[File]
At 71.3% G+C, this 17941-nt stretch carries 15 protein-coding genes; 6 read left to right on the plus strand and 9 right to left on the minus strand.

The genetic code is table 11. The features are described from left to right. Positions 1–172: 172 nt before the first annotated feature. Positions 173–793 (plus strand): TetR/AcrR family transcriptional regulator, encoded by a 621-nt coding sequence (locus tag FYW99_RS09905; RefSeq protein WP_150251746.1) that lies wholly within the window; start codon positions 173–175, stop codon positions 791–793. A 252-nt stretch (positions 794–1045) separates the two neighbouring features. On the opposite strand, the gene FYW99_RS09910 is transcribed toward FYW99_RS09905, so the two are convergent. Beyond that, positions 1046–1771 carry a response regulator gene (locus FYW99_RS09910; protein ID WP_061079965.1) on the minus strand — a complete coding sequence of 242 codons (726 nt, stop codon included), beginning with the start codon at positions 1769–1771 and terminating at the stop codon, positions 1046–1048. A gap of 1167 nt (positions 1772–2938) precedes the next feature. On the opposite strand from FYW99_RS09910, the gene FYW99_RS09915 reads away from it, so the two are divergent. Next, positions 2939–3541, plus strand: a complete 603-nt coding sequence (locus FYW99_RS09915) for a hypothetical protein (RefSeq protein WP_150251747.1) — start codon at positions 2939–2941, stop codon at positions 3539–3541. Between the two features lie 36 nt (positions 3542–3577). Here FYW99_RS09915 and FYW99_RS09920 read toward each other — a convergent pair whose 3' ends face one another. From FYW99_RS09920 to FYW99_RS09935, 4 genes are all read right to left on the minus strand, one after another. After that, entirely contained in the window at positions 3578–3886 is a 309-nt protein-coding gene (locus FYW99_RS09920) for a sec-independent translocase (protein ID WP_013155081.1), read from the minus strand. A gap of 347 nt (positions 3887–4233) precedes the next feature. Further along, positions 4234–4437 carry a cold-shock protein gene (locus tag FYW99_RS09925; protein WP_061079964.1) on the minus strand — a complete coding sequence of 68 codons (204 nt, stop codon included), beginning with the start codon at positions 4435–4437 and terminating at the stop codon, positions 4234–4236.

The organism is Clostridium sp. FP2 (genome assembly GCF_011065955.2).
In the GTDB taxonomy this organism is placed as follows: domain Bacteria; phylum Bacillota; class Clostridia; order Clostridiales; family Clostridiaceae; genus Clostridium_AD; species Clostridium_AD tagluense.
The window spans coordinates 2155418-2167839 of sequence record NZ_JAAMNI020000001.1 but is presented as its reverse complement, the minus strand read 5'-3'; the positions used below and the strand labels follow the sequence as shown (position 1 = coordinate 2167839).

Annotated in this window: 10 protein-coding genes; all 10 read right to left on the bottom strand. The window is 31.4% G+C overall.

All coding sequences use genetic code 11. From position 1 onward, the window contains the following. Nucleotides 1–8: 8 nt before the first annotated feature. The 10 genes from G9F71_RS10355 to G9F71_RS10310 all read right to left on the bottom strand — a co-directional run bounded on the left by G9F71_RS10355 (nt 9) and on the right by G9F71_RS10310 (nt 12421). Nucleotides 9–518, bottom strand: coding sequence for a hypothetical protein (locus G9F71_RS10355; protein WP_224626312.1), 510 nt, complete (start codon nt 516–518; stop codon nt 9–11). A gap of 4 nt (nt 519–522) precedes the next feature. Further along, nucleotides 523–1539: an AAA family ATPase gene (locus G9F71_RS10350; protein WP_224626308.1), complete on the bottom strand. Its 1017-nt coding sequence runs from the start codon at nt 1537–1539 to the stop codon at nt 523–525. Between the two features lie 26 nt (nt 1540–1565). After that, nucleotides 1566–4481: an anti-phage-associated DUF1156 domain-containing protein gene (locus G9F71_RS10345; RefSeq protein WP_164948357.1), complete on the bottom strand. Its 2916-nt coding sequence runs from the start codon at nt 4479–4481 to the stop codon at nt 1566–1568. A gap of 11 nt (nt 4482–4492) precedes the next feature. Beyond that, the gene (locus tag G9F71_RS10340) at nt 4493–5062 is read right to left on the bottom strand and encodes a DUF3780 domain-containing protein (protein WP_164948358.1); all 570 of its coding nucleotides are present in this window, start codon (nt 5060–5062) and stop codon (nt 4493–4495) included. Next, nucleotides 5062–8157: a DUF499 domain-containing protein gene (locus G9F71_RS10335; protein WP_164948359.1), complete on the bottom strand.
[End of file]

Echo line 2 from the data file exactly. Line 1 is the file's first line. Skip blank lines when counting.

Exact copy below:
The genetic code is table 11. The features are described from left to right. Positions 1–172: 172 nt before the first annotated feature. Positions 173–793 (plus strand): TetR/AcrR family transcriptional regulator, encoded by a 621-nt coding sequence (locus tag FYW99_RS09905; RefSeq protein WP_150251746.1) that lies wholly within the window; start codon positions 173–175, stop codon positions 791–793. A 252-nt stretch (positions 794–1045) separates the two neighbouring features. On the opposite strand, the gene FYW99_RS09910 is transcribed toward FYW99_RS09905, so the two are convergent. Beyond that, positions 1046–1771 carry a response regulator gene (locus FYW99_RS09910; protein ID WP_061079965.1) on the minus strand — a complete coding sequence of 242 codons (726 nt, stop codon included), beginning with the start codon at positions 1769–1771 and terminating at the stop codon, positions 1046–1048. A gap of 1167 nt (positions 1772–2938) precedes the next feature. On the opposite strand from FYW99_RS09910, the gene FYW99_RS09915 reads away from it, so the two are divergent. Next, positions 2939–3541, plus strand: a complete 603-nt coding sequence (locus FYW99_RS09915) for a hypothetical protein (RefSeq protein WP_150251747.1) — start codon at positions 2939–2941, stop codon at positions 3539–3541. Between the two features lie 36 nt (positions 3542–3577). Here FYW99_RS09915 and FYW99_RS09920 read toward each other — a convergent pair whose 3' ends face one another. From FYW99_RS09920 to FYW99_RS09935, 4 genes are all read right to left on the minus strand, one after another. After that, entirely contained in the window at positions 3578–3886 is a 309-nt protein-coding gene (locus FYW99_RS09920) for a sec-independent translocase (protein ID WP_013155081.1), read from the minus strand. A gap of 347 nt (positions 3887–4233) precedes the next feature. Further along, positions 4234–4437 carry a cold-shock protein gene (locus tag FYW99_RS09925; protein WP_061079964.1) on the minus strand — a complete coding sequence of 68 codons (204 nt, stop codon included), beginning with the start codon at positions 4435–4437 and terminating at the stop codon, positions 4234–4236.